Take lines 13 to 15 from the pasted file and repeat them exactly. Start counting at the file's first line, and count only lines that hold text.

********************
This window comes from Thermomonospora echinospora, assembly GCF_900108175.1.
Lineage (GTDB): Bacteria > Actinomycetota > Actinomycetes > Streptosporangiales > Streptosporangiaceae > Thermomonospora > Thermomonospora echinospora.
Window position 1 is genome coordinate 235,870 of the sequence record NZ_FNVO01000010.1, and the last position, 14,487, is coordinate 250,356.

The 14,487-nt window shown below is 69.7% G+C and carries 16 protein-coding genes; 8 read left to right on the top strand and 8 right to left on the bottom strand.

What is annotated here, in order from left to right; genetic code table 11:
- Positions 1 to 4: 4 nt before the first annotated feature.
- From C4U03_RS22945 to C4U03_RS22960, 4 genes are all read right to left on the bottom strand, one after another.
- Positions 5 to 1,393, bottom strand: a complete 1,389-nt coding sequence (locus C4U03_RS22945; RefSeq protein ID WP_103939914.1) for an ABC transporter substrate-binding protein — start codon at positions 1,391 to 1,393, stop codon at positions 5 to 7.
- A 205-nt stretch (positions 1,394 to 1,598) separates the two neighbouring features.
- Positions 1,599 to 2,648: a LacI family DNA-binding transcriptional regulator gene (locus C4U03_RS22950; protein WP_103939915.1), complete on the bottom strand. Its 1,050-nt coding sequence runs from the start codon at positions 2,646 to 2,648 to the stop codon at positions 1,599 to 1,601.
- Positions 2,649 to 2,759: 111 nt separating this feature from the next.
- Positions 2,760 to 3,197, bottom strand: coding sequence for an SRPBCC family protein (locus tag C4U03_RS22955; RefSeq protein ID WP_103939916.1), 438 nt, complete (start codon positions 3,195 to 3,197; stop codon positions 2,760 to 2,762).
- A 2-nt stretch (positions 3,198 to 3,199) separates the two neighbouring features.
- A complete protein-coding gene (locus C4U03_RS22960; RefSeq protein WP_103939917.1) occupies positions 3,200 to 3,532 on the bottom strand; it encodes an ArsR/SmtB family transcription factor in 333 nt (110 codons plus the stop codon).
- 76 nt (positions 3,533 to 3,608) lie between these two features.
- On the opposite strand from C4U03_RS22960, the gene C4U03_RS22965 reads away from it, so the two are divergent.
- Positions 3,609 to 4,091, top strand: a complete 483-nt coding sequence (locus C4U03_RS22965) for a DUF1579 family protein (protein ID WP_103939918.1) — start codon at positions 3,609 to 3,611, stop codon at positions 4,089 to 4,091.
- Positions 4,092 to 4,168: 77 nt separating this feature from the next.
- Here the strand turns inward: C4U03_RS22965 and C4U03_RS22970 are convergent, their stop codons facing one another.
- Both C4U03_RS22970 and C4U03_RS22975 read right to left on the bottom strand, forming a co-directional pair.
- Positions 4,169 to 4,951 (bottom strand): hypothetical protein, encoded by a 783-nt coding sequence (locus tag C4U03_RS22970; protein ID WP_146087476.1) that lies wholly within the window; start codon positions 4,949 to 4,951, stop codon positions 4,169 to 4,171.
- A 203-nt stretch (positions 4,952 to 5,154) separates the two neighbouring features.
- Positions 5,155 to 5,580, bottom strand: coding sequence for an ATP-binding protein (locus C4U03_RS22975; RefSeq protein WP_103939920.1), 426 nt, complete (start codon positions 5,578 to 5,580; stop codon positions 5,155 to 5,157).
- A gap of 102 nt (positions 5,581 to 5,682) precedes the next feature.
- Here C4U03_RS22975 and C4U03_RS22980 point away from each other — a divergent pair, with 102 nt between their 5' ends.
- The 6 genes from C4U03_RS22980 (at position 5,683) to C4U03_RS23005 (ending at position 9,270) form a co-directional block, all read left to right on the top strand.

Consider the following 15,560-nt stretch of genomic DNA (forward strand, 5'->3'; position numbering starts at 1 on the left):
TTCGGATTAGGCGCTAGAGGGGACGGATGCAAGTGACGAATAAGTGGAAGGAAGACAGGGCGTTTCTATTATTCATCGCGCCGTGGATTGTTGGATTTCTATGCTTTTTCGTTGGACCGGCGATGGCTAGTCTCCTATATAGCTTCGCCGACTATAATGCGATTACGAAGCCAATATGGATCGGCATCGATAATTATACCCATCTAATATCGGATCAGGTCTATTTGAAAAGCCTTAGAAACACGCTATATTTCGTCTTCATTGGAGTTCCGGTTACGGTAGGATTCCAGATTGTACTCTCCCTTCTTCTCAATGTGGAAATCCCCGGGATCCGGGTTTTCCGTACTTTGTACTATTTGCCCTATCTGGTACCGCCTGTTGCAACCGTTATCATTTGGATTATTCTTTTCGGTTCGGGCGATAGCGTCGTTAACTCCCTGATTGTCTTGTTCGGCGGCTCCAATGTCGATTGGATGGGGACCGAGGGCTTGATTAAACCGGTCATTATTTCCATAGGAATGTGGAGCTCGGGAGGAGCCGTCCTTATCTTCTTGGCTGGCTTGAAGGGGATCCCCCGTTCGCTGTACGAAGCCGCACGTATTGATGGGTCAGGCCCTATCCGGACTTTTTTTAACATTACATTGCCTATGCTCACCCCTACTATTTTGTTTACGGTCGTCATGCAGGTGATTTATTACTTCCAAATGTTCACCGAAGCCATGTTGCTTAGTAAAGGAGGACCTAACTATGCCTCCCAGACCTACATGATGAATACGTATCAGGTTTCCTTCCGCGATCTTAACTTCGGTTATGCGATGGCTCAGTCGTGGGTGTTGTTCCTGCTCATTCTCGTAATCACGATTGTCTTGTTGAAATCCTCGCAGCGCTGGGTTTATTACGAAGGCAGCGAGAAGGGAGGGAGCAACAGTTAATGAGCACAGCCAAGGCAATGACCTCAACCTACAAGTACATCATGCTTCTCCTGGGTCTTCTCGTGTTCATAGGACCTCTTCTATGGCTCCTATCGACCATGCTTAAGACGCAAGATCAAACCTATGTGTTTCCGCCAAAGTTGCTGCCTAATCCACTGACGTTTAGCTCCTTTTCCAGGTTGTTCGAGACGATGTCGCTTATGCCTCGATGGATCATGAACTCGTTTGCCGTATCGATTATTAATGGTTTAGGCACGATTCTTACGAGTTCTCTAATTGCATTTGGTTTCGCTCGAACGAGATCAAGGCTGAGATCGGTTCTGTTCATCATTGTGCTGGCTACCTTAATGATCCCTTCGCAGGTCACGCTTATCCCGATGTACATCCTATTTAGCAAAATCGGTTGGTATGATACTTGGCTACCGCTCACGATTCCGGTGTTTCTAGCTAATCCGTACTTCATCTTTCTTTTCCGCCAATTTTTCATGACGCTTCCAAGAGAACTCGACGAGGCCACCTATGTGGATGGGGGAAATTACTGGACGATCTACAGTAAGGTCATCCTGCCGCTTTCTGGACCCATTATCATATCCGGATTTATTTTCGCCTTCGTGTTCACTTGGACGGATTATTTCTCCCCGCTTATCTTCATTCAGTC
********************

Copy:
- A 2-nt stretch (positions 3,198 to 3,199) separates the two neighbouring features.
- A complete protein-coding gene (locus C4U03_RS22960; RefSeq protein WP_103939917.1) occupies positions 3,200 to 3,532 on the bottom strand; it encodes an ArsR/SmtB family transcription factor in 333 nt (110 codons plus the stop codon).
- 76 nt (positions 3,533 to 3,608) lie between these two features.